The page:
“We had just pulled up in front of the supermarket when I heard my first siren. I didn’t quite get it. I didn’t feel this was something I had to deal with urgently. But my friend told me quite clearly to take Sophie and get into the safety of the store.”

When their second siren sounded, the children were asleep. “I remember thinking that we’re going to have to put the kids back to sleep after this,” Yehuda says.

“And for the third siren I got lost and ended up in someone else’s shelter,” Rivkah says. “But they were really nice. They calmed me down. I realized we have to take this in stride and move on,” she says.

A week later – their second week in Israel – Rivkah went to the grocery and automatically checked where she could take shelter if she needed to. “This may seem extreme,” she says, “but it’s either make adjustments or stay in the house.” She decided to make adjustments.

“We’ve now had about five sirens,” Yehuda says. “I don’t want to sound like I’m being brave, but I feel like it’s more of an annoyance than a danger.”

The question still remains

Why did you come now? And how did their families react?

“It wasn’t a shock that we moved,” Yehuda says. “I’ve been “threatening” to do this for a while. I think it was actually harder for my parents when we were still in Pittsburgh. But as soon as we left, they went from crying to kvelling.”

“My parents are very proud,” Rivkah says.

“My father said that even though he’s going to miss us, he doesn’t want us not to make it here. He wants us to live our dream of being in Israel,” Yehuda says.

They don’t feel totally cut off from friends and family who are 7,000 miles away. “We have a US phone number and I still have a hevrutah on Skype with a friend I’ve been learning Navi with for about three years,” Yehuda says. He speaks to his family most days.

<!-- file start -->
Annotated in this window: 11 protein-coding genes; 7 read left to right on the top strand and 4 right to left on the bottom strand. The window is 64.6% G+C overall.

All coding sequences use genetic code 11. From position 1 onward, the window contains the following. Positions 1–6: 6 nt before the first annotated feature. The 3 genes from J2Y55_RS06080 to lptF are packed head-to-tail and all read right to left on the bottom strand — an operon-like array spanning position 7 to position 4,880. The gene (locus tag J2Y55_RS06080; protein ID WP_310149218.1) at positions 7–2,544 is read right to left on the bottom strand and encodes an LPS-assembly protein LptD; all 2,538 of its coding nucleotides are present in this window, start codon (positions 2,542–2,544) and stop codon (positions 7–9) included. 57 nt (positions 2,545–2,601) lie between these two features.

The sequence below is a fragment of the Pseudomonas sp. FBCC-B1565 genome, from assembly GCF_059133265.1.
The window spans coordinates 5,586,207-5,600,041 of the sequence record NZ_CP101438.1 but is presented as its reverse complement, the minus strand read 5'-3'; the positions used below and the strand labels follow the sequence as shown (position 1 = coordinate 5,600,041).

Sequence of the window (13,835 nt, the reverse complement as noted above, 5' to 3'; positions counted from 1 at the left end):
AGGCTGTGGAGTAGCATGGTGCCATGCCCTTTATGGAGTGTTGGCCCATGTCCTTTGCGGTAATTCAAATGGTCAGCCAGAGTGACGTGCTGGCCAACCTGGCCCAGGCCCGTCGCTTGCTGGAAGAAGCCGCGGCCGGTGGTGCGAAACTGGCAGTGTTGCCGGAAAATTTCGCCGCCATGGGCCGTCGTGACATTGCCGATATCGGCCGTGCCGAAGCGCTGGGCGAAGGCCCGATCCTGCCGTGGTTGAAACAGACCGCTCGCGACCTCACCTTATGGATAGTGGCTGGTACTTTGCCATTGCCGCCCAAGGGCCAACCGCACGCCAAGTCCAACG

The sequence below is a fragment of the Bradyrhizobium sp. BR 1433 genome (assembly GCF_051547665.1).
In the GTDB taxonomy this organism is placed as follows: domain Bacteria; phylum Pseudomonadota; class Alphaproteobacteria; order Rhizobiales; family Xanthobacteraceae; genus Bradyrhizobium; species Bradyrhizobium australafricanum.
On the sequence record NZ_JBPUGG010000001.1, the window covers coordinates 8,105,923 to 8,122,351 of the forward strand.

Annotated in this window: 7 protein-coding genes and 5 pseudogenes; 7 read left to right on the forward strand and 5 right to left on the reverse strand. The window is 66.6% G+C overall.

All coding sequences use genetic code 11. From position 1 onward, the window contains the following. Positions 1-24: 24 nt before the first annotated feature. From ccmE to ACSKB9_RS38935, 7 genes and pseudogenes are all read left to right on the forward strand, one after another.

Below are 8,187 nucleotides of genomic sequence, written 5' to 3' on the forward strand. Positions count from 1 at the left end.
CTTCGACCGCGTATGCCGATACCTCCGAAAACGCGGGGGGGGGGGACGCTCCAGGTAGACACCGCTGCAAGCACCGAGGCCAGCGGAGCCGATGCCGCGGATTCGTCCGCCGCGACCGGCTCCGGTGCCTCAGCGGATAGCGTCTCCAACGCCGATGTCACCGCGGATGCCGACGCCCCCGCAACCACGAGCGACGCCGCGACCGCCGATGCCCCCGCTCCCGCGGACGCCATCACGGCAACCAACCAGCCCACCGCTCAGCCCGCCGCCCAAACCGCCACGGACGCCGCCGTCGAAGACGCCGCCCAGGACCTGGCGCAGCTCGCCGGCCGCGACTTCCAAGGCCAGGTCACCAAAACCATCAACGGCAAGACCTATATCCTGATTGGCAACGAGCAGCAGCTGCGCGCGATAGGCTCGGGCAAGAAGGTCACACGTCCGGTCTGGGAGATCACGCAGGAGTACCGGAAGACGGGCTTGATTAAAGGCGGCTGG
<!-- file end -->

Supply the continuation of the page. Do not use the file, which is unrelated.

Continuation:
“I spoke to my father about a half hour every day when we were in Pittsburgh,” Rivkah says. “And I’m trying to keep that up.”

What is their dream?

Rivkah says that it’s easy to describe their dream. “Last Shabbat we were hanging out at a friend’s house. People our age. We weren’t talking about houses and possessions, we were just talking,” she says.

“We’re looking forward to the hagim,” she says, “because we don’t have to make them happen in Israel.”

Yehuda elaborates: “We’re not making Shabbat here. It is Shabbat.”

Taking the girls to the shelter

What are they thinking when they have to take the girls to a shelter or other “safe” place?

“It really isn’t so difficult,” Rivkah says. “They go right back to sleep.”

“We told Yaeli what’s happening. But for her it’s like a story book: ‘These people don’t like Jews. So they send rockets to try to hurt us. But we’re in a safe place. And Hashem is watching out for us.’”

“After my first blog post about sirens, one of my cousins told me to get back to the States,” Yehuda says. “I told him that going back to the US isn’t necessarily the correct solution for us. But I understand what you’re thinking.”

Between setting up their house, running to the shelter and taking care of two small children, do they still have time to talk to each other?

“Absolutely. We check in on each other. Just to make sure we’re doing ok,” Yehuda says.

“We also reaffirm that we made the right decision,” Rivkah says

They both agree that they did.

As far as why did you come now? They have both thought about this.

Yehuda: “If we made aliyah a year ago, we’d still be here for this war. And if we had already been here a while when the war started, I don’t think I’d consider moving back.”

Rivkah: “There’s no right or wrong time to make a leap of faith. And that’s what’s pushing us. You just have to close your eyes and jump. The rest is up to Hashem.”